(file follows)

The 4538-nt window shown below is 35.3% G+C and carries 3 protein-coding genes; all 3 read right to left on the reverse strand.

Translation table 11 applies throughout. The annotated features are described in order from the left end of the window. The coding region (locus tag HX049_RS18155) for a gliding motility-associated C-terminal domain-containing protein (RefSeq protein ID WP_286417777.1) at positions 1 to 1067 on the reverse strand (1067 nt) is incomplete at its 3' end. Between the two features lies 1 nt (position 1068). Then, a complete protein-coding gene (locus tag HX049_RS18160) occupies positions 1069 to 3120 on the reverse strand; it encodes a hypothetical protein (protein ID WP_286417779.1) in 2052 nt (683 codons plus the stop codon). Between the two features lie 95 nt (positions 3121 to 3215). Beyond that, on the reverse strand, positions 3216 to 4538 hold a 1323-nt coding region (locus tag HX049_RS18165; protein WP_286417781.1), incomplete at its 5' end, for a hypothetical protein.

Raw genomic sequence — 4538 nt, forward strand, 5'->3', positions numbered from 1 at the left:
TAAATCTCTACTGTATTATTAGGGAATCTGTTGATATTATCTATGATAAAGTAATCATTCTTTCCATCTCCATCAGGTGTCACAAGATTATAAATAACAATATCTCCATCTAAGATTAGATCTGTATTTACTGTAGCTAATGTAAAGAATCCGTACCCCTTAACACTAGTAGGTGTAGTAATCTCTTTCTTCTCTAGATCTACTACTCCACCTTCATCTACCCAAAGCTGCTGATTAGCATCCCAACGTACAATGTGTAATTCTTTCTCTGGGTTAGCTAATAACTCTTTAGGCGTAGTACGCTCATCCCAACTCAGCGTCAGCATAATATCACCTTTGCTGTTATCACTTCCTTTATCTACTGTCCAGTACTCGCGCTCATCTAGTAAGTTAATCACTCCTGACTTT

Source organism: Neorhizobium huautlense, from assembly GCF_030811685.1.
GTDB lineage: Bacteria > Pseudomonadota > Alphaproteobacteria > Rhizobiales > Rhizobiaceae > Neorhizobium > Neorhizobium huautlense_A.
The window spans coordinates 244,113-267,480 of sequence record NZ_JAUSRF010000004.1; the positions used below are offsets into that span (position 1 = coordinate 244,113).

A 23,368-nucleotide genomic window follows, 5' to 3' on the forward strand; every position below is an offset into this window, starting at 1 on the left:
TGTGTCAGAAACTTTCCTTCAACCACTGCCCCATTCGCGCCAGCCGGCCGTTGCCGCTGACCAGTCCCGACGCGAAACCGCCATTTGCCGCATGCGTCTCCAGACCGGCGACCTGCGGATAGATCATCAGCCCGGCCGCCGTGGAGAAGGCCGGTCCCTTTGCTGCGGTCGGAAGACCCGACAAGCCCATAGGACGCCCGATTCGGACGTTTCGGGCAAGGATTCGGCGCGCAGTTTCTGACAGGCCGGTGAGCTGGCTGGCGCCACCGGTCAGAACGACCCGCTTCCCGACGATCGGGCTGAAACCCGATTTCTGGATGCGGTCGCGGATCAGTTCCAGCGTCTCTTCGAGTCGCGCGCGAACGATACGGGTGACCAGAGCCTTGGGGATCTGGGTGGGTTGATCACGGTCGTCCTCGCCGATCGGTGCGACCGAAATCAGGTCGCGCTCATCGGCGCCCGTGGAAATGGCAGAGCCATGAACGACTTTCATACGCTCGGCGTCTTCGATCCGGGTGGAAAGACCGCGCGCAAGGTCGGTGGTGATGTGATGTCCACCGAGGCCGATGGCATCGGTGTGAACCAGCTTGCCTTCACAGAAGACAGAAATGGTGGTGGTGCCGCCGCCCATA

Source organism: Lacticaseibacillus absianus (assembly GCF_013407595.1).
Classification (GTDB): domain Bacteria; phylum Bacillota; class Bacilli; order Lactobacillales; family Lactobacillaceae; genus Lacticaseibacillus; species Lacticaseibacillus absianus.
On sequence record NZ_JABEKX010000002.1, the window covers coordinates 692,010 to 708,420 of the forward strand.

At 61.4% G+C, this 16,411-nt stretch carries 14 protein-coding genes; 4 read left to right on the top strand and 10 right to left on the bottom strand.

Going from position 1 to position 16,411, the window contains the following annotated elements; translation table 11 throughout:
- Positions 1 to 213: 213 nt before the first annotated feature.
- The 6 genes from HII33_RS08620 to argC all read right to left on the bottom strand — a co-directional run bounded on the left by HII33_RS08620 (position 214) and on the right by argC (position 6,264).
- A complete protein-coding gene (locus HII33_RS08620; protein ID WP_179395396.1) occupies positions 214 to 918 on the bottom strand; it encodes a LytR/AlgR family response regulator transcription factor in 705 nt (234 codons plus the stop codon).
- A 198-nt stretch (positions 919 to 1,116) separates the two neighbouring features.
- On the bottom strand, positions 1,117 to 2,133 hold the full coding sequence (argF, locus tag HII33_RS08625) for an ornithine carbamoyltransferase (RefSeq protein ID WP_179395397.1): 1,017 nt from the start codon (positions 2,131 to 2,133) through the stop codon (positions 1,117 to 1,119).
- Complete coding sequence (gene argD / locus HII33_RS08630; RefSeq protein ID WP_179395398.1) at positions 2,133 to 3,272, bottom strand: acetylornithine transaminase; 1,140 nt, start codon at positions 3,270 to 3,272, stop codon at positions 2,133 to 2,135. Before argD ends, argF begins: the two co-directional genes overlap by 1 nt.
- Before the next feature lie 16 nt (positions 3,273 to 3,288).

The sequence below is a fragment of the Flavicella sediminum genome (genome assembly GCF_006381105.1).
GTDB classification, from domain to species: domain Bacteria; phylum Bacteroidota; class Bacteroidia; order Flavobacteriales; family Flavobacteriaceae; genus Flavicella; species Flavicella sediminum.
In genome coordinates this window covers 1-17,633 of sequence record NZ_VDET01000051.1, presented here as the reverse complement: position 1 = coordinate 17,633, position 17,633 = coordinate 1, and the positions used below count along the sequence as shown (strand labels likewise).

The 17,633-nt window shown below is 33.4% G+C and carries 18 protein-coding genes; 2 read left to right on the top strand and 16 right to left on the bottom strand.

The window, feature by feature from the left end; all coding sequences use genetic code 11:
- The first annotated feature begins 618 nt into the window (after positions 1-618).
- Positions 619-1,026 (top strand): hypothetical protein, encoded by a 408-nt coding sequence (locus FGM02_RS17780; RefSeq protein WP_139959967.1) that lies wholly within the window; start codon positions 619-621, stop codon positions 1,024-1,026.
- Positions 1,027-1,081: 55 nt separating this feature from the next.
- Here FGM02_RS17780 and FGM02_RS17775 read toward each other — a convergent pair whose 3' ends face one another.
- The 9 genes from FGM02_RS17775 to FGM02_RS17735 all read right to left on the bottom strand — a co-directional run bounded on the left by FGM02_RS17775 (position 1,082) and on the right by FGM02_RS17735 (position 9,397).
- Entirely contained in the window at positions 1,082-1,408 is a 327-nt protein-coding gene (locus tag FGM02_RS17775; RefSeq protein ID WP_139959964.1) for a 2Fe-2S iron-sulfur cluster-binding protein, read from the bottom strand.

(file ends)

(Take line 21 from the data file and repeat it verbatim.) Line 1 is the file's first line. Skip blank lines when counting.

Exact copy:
- Before the next feature lie 16 nt (positions 3,273 to 3,288).